Despite curricular initiatives, how to approach diversity in the classroom remains a challenge for teacher education in the Nordic context (Cochran-Smith, 2013; Hummelstedt-Djedou et al., 2018). Despite curricular reforms, little seems to have changed in how future teachers are to teach in a rapidly evolving context (Anderstaf et al., 2021). Merely focusing on “what works” may restrict the discussion of what is valuable and necessary in education (Biesta, 2018; Kvernbekk, 2018). Within a standardized education, teachers run the risk of conducting their teaching from an assumed neutral position, which is mostly equivalent with a majority culture perspective. Teacher education in the Nordic context is thus faced with the challenge of enhancing a critical stance against neo-conservatism, neoliberalism and the myth of the neutrality of schools, all of which obscure cultural and linguistic hierarchies, power relations, and other mechanisms that reinforce social inequalities. This special issue is thus motivated by the question: How can teachers resist neo-conservativism and neo-liberalism so as to create more equitable opportunities for all students in their classrooms? 

    The Nordic context should be seen only as a point of departure, one located in the broader geographical “North,” where these same issues are at work. For instance, in Quebec, Canada, a new language law of large scope recently adopted by the government points to yet another threat to diversity. Bill 96 is intended to “protect” the French language by “limiting the use of English in the courts and public services and imposing tougher language requirements on small businesses and municipalities” (Stevenson, 2022, para. 3). In the domain of education, Bill 96 “caps the number of students who can attend English-language colleges, known as CEGEPs, and increases the number of French courses [which] students at the colleges must take” (paras. 3-4). The bill also directly impacts minorities in the province, such as refugees, who will have “to learn French within six months of arrival, after which they can no longer access services in another language” (para. 15). Indigenous groups in Quebec have also expressed concern over the requirement that their students in English-speaking colleges take mandatory courses in French, imposing an “extra burden” on the students (CBC News, 2022, para. 13), who already face structural obstacles in maintaining their languages in educational contexts. Similar trends can be observed in Alberta, Canada where conservative and entrepreneurial interests have promoted inclusivity while simultaneously neglecting certain groups of students and approaching individual difference as a problem (Gilham & Williamson, 2014). As Gilham (2014) points out, inclusive education in Alberta “is entangled in a long, dark history of exclusion.”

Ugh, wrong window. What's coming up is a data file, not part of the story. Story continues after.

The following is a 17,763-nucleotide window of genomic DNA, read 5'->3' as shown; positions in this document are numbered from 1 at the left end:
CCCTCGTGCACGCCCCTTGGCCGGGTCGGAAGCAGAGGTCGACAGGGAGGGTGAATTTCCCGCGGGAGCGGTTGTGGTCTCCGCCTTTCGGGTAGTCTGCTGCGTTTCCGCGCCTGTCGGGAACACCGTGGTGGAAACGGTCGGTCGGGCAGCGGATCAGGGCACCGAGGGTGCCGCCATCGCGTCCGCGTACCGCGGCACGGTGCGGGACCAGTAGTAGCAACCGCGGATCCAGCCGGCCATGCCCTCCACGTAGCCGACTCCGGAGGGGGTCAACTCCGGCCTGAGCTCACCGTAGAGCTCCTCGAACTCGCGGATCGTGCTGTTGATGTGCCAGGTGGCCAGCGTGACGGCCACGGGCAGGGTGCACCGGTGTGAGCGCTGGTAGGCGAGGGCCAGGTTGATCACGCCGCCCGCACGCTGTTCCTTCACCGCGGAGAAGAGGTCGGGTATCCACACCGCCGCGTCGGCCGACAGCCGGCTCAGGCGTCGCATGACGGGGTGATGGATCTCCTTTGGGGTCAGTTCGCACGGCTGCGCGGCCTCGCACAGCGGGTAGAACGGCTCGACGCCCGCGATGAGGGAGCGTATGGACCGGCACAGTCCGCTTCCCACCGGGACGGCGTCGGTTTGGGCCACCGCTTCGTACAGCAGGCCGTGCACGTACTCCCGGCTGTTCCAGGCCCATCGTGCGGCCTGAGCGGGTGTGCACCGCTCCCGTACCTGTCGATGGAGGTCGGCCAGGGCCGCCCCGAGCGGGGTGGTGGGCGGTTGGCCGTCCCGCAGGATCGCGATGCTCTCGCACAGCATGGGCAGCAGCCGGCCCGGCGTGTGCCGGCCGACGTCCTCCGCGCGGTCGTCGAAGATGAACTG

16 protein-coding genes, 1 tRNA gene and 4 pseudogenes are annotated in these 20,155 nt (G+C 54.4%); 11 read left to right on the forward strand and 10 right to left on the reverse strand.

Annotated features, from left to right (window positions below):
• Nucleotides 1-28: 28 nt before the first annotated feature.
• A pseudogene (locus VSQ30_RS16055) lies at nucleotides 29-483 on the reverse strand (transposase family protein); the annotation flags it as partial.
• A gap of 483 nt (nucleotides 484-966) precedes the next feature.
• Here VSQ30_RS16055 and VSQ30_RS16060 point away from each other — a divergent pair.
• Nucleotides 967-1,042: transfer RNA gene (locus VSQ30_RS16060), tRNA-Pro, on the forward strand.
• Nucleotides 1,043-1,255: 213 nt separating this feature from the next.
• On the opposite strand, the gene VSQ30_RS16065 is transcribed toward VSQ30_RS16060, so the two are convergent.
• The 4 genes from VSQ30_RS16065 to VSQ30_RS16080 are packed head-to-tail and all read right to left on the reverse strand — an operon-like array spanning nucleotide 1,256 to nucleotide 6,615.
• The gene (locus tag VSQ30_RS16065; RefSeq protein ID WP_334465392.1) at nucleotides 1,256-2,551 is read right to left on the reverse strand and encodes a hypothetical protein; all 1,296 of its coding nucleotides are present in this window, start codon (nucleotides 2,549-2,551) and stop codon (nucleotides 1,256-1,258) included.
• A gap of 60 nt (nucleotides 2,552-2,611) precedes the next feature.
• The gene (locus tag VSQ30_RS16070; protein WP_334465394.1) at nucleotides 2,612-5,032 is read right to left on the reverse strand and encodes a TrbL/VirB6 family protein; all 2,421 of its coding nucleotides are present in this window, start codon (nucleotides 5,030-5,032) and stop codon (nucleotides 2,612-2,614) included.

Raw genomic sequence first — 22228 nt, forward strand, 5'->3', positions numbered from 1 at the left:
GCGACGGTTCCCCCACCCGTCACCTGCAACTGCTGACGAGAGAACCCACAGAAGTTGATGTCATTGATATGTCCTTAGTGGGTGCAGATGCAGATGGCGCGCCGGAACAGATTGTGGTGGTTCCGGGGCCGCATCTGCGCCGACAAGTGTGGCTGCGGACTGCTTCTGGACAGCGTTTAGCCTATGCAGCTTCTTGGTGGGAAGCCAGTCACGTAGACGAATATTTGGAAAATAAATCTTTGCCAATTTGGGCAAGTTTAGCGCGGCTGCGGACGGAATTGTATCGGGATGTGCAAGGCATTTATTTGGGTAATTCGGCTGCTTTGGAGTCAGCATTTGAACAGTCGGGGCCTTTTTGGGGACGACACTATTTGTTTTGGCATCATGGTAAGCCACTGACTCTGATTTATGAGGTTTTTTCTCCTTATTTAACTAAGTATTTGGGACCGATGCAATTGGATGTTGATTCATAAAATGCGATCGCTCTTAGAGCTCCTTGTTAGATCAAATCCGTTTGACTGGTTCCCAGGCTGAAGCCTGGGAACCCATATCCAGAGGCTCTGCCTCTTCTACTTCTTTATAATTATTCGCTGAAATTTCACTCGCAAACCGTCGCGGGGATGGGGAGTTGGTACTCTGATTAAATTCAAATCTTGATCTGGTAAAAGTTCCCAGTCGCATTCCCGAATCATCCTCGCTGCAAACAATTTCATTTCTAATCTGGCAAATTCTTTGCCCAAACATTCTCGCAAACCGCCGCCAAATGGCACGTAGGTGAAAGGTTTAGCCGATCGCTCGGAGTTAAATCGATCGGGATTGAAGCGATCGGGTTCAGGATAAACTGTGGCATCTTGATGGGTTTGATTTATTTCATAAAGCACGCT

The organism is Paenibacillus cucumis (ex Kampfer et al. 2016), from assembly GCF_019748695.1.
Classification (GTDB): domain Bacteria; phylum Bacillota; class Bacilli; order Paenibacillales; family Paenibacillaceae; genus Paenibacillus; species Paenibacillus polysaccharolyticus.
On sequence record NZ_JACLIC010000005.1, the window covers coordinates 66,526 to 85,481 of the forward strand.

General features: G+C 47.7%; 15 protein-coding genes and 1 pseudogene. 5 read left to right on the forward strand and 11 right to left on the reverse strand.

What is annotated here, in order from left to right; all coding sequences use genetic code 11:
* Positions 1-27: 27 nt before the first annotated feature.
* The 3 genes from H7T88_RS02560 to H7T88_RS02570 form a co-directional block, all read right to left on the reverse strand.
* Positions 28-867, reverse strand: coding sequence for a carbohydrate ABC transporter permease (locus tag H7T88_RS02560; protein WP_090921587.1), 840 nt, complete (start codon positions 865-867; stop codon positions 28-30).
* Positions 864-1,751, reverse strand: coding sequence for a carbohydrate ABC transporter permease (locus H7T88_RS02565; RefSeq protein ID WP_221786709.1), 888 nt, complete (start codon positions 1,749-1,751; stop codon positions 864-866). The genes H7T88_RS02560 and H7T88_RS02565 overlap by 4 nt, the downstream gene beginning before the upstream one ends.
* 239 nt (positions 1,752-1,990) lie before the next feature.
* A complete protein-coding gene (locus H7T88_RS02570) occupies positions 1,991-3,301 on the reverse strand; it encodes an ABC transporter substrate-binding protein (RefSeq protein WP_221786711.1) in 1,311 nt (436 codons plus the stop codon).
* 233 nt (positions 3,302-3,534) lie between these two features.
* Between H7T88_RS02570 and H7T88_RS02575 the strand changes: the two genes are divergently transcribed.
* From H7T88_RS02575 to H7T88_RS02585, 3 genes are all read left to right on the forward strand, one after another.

The contemporary state of education in the neoliberal-neoconservative “North” calls for urgent reflection and action: both of undoing and redoing. In this special issue, we ask how teacher education in Nordic/Northern contexts responds to and can resist growing local, national and international neoliberal and neoconservative orientations so as to promote more equitable, socially just opportunities for classroom learning. We welcome theoretical, conceptual, creative, and empirical articles that offer relevant perspectives around the challenges, opportunities, best practices, and lessons learned. We welcome contributions from diverse perspectives and fields in education/teacher education (e.g., language education, religious education, inclusive education, sociology of education, early childhood education, etc.). Collaborative works across contexts, particularly 

    Canadian perspectives, are also welcomed. We invite articles that can contribute to any of the following thematic strands:

    • The impact of neoliberalism and/or neoconservatism on teacher education, such as on the policies, curricula, or the work, beliefs, and identities of teachers and teacher educators;
    • The tensions between social justice-oriented multicultural education and neoliberal multicultural education within and across Northern contexts, for instance, in the everyday realities of teachers and teacher educations in light of policy or curriculum changes;
    • Local, national, and international “move(ment)s” of resistance against neoliberal influences on teacher education;
    • Reimaginations and redefinitions of teacher education for equity, diversity, and social justice through diverse theories, knowledges, and practices.

    All articles will be peer-reviewed (double-blind). We also welcome Notes from the Field (which will be reviewed by the editors), proposals for a MJE Forum, for book reviews that are relevant to the special issue, and for Artful Inquiry. All submissions should follow the MJE guidelines (https://mje.mcgill.ca/about/submissions). This includes adhering to the 7th edition of the Publication Manual of the American Psychological Association. Only full articles (or other kinds of submissions) will be considered (viz., no abstracts). Submissions must be made through the Journal website and identified for the “Special Issue: Preparing Teachers for Diversity in the Neoliberal and Neoconservative ‘North’”. If you have any questions about the suitability of your submission for the special issue, please contact the guest editors, Vander Tavares (vander.tavares@inn.no) and Thor-André Skrefsrud (thor.skrefsrud@inn.no), directly. For any additional questions or concerns, please contact the MJE Managing Editors (mje.education@mcgill.ca).